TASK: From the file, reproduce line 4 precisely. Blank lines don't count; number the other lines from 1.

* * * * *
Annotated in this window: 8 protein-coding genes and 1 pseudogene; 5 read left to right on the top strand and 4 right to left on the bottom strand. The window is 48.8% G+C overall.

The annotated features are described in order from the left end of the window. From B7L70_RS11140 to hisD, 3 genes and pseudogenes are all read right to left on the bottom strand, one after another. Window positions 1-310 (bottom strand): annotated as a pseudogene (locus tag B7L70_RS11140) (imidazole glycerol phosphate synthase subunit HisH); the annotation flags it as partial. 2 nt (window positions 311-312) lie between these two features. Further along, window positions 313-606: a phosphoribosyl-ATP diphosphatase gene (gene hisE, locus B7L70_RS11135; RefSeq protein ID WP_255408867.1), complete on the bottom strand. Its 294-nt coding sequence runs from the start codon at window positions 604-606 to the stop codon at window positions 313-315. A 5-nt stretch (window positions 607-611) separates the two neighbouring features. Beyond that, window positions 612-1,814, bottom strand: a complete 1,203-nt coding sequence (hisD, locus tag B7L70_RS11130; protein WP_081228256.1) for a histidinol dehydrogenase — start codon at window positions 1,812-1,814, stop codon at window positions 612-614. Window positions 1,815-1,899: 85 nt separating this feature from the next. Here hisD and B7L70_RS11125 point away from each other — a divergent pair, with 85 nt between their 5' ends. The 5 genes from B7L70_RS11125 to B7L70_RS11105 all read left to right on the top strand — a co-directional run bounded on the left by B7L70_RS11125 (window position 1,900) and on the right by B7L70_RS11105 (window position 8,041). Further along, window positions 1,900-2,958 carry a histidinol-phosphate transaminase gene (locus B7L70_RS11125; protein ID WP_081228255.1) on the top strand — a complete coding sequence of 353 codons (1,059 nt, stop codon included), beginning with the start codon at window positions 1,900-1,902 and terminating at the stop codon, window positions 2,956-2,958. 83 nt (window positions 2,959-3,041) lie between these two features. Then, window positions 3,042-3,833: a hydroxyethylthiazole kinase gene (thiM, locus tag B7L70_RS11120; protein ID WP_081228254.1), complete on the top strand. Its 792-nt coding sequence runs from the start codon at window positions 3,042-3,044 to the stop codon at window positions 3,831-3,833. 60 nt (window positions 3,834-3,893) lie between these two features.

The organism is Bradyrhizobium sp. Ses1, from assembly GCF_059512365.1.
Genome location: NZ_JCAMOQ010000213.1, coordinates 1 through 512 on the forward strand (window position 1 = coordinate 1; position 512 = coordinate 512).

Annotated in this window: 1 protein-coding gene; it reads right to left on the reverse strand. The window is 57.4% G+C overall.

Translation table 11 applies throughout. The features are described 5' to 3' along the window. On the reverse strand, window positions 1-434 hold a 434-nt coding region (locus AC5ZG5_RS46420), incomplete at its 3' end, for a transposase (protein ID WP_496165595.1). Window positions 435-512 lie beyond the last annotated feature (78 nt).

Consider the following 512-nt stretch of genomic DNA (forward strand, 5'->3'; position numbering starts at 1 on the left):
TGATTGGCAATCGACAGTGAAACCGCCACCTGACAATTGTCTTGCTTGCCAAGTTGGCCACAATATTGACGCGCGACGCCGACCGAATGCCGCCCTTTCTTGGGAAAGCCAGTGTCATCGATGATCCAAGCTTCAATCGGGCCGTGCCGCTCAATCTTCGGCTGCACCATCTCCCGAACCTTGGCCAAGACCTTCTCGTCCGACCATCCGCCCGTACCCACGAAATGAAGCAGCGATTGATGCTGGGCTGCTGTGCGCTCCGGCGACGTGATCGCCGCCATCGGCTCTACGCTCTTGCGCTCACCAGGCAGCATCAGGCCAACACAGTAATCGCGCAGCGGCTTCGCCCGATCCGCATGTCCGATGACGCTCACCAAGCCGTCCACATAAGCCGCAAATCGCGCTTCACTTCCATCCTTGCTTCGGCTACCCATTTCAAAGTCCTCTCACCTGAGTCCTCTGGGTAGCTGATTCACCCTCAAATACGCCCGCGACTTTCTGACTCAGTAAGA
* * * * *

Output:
Genome location: NZ_JCAMOQ010000213.1, coordinates 1 through 512 on the forward strand (window position 1 = coordinate 1; position 512 = coordinate 512).